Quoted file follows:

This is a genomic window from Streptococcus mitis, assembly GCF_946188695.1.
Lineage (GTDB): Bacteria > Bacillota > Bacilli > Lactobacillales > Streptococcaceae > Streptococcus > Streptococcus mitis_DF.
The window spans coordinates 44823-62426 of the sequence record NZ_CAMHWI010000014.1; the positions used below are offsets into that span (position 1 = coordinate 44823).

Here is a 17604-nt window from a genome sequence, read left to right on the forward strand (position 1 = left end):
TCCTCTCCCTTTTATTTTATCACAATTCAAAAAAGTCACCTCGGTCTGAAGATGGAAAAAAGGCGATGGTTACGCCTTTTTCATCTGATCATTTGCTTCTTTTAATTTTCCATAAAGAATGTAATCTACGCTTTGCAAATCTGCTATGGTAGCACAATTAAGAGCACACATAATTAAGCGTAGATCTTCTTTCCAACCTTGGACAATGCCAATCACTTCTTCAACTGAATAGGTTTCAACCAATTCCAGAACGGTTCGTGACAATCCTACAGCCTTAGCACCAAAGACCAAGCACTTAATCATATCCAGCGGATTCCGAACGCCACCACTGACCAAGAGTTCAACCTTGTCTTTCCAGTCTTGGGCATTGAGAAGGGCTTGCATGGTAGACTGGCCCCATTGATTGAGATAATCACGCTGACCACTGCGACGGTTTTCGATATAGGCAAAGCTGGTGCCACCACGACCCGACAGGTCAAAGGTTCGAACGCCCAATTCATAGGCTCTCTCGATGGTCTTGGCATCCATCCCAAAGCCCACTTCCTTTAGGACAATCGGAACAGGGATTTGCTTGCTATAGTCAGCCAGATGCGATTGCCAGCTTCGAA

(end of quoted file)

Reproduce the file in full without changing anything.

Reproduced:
This is a genomic window from Streptococcus mitis, assembly GCF_946188695.1.
Lineage (GTDB): Bacteria > Bacillota > Bacilli > Lactobacillales > Streptococcaceae > Streptococcus > Streptococcus mitis_DF.
The window spans coordinates 44823-62426 of the sequence record NZ_CAMHWI010000014.1; the positions used below are offsets into that span (position 1 = coordinate 44823).

Here is a 17604-nt window from a genome sequence, read left to right on the forward strand (position 1 = left end):
TCCTCTCCCTTTTATTTTATCACAATTCAAAAAAGTCACCTCGGTCTGAAGATGGAAAAAAGGCGATGGTTACGCCTTTTTCATCTGATCATTTGCTTCTTTTAATTTTCCATAAAGAATGTAATCTACGCTTTGCAAATCTGCTATGGTAGCACAATTAAGAGCACACATAATTAAGCGTAGATCTTCTTTCCAACCTTGGACAATGCCAATCACTTCTTCAACTGAATAGGTTTCAACCAATTCCAGAACGGTTCGTGACAATCCTACAGCCTTAGCACCAAAGACCAAGCACTTAATCATATCCAGCGGATTCCGAACGCCACCACTGACCAAGAGTTCAACCTTGTCTTTCCAGTCTTGGGCATTGAGAAGGGCTTGCATGGTAGACTGGCCCCATTGATTGAGATAATCACGCTGACCACTGCGACGGTTTTCGATATAGGCAAAGCTGGTGCCACCACGACCCGACAGGTCAAAGGTTCGAACGCCCAATTCATAGGCTCTCTCGATGGTCTTGGCATCCATCCCAAAGCCCACTTCCTTTAGGACAATCGGAACAGGGATTTGCTTGCTATAGTCAGCCAGATGCGATTGCCAGCTTCGAA